Character creation in any system, rules-lite or rules-heavy, isn't so much dependent on the nature of the system, but a combination of available options and the relative ease at which to process the character creation steps.  A rules-lite system where you have 3 stats that you place 2 points in (and virtually nothing else) will certainly be faster than a rules-heavy system where you have 6 stats that you roll 4d6 drop lowest + choose between predetermined character packages (be it builds, classes, or both), but if both systems have six stats and both rules-lite and rules-heavy systems have tons of options available, then yeah there's no real difference in terms of creation speed.

Faster rules adjudication requires intra-group trust and a good memory, regardless of amount of rules.

1)      What benefits do you see in a rules lite or rules heavy system? (Do you agree or disagree with Dancey?)

2)      Do you plan on using the optional rules modules when you run (to create a more complex game, or a game more similar to 4e) or will you use “the standard” rules? And why?


3)      Do you believe that the optional rules modules have been given enough play testing time so far? IE would you request that rules modules receive as much play testing as the standard rules or none at all?


1) Before I answer the question, I'd like to point out that the important aspects of a system would be its Mechanics (rules), Dynamics (the way the rules interact with each other), and Aesthetics (the emotions that are evoked by the dynamics).  Regardless if the system is rules-heavy or rules-lite, if the rules aren't clear and the intended dynamics aren't well-portrayed, you will always have rules/rulings/scenario arguments.

I love both D&D 4E and 13th Age even though the former is rules-heavy and the latter is rules-lite, not only because of the relative balance found in combat, but because I consider both systems to have streamlined and easy to understand rules; indeed, I often read and hear that 4E's very easy to DM, which is also the experience I have with the system.

To answer the question...


  • Rules-heavy systems have the advantage of reliability and consistency; for instance, because by the rules Magic Missile always hits unless a counter-rule states otherwise, it *always* hits.

  • Rules-lite systems don't inherently have any advantages but if you design the system appropriately, it does allow for greater freedom of expression; the simplest comparison would be comparing 3E's super-detailed skills to 4E's more abstract skills and 5E's fairly flexible skills, and compare those with FATE's Aspects and 13th Age's Backgrounds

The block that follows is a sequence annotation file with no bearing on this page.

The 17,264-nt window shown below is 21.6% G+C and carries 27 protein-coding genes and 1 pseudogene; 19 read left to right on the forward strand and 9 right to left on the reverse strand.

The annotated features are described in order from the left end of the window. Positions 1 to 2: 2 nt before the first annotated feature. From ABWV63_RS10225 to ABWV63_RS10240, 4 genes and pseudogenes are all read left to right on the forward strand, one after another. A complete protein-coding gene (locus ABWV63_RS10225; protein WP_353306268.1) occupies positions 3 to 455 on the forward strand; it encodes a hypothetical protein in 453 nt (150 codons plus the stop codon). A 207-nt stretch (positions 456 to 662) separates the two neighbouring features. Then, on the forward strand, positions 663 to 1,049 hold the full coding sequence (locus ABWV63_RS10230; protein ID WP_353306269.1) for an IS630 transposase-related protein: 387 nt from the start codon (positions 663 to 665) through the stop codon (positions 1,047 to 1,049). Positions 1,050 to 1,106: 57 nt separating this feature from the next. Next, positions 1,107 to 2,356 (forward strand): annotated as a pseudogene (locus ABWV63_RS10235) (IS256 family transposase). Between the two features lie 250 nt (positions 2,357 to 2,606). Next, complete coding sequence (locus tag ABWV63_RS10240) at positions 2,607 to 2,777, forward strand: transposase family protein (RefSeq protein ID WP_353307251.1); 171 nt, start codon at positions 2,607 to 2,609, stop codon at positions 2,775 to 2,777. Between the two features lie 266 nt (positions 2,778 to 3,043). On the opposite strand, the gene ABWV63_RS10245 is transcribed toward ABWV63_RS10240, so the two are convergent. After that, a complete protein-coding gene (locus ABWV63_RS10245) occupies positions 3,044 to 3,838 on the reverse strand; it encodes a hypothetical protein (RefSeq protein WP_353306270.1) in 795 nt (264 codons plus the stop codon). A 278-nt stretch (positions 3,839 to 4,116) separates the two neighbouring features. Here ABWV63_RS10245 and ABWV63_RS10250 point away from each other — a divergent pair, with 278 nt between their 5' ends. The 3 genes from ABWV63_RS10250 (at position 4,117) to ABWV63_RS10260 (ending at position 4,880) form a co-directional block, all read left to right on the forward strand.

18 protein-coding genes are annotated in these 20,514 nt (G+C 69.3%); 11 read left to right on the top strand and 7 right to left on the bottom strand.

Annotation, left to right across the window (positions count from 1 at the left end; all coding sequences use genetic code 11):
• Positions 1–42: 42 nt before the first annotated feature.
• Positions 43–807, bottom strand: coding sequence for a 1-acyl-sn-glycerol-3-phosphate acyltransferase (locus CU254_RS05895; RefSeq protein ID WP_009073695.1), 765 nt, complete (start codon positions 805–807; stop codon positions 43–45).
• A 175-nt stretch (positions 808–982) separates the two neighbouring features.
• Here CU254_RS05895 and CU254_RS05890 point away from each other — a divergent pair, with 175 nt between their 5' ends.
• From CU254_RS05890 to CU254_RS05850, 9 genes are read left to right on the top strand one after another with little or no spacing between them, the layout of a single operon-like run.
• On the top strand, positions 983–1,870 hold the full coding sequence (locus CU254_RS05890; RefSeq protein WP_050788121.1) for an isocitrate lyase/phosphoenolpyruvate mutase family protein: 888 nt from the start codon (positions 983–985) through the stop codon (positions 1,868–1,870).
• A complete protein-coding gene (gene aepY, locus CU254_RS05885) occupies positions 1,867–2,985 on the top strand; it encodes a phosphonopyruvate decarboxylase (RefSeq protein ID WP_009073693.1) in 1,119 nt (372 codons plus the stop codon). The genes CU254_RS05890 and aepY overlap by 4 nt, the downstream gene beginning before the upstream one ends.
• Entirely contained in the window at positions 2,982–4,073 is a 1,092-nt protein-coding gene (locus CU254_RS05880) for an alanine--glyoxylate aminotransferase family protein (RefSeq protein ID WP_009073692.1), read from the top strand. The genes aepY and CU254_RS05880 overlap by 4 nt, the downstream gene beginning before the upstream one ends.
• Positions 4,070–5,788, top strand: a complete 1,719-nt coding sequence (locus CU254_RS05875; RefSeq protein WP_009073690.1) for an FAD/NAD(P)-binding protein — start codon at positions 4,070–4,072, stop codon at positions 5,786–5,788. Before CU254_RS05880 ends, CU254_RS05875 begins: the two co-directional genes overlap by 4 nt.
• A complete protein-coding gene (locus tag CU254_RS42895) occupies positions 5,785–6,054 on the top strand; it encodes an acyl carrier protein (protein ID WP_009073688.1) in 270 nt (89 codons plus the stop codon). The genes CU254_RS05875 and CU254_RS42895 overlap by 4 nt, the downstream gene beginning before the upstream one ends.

2) I personally prefer running enough of 5E to support my DMing style... and no, it's not a play style that involves larger amounts of complexity per se, but more of giving players a greater amount of depth relative to the complexity of their character.  If 5E Basic will be sufficient, then I'd go for 5E Basic, but if I need to go Standard or Advanced, then so be it.

Just to let you know, personally I'd prefer players to have even just 3 abilities that have infinite uses, compared to having a thousand abilities (be it ability scores, skills, feats, powers, spells or the like) that have a severely limited application.  It's part of the reason why I consider the 5E Barbarian to be a superior class to the 5E Fighter, even if combat utility-wise the 5E Fighter is superior... and why I kinda wish the Men & Magic Fighting Man wasn't one-upped by the Greyhawk Thief.

3) I prefer all material to be thoroughly playtested and taken into consideration.  This is because the lack of playtesting can and often does result in either subpar or overpowered material, both resulting in material that (especially in this time and age) would be be shot down and poor sales can be expected.  In 4E's history, the most infamous example would be Heroes of Shadow.
honestly feats piss me off, I wanna slap whoever came up with the idea for GURPS, that was one of the big factors that made me turn against 4th ed, when my fighter wanted to do something that was already a rogue feat. Each feat allows a character to break in some way a rule in the core, each character can have a number of them, take a large party add up all the feats, and you got a pile of rulebreaks that most need to be remembered or read and re-read every time their used. 


I hate feats, game was much better without them.   

It's a problem of design, not concept.  As far as I can tell, feats and skills used to be one and the same in 2E (see: Non-Weapon Proficiencies), and considering that that system was technically tacked onto 2E, it's not really surprising that through the years it was not really well-integrated into D&D.  But if the feat system was integrated in the design of the system, in a way that prevents it from overlapping from other game elements, then it could work.

It's kinda the reason why I dislike how 5E (and to some degree even 4E) executes feats, yet at the same time I welcome how 13th Age executes feats.
Show

You are Red/Blue!
Take The Magic Dual Colour Test - Beta today!
Created with Rum and Monkey's Personality Test Generator.

You are both rational and emotional. You value creation and discovery, and feel strongly about what you create. At best, you're innovative and intuitive. At worst, you're scattered and unpredictable.

D&D Home Page - What Monster Are You? - D&D Compendium

57047238 wrote:
If you're crossing the street and see a city bus barreling straight toward you with 'GIVE ME YOUR WALLET!' painted across its windshield, you probably won't be reaching for your wallet.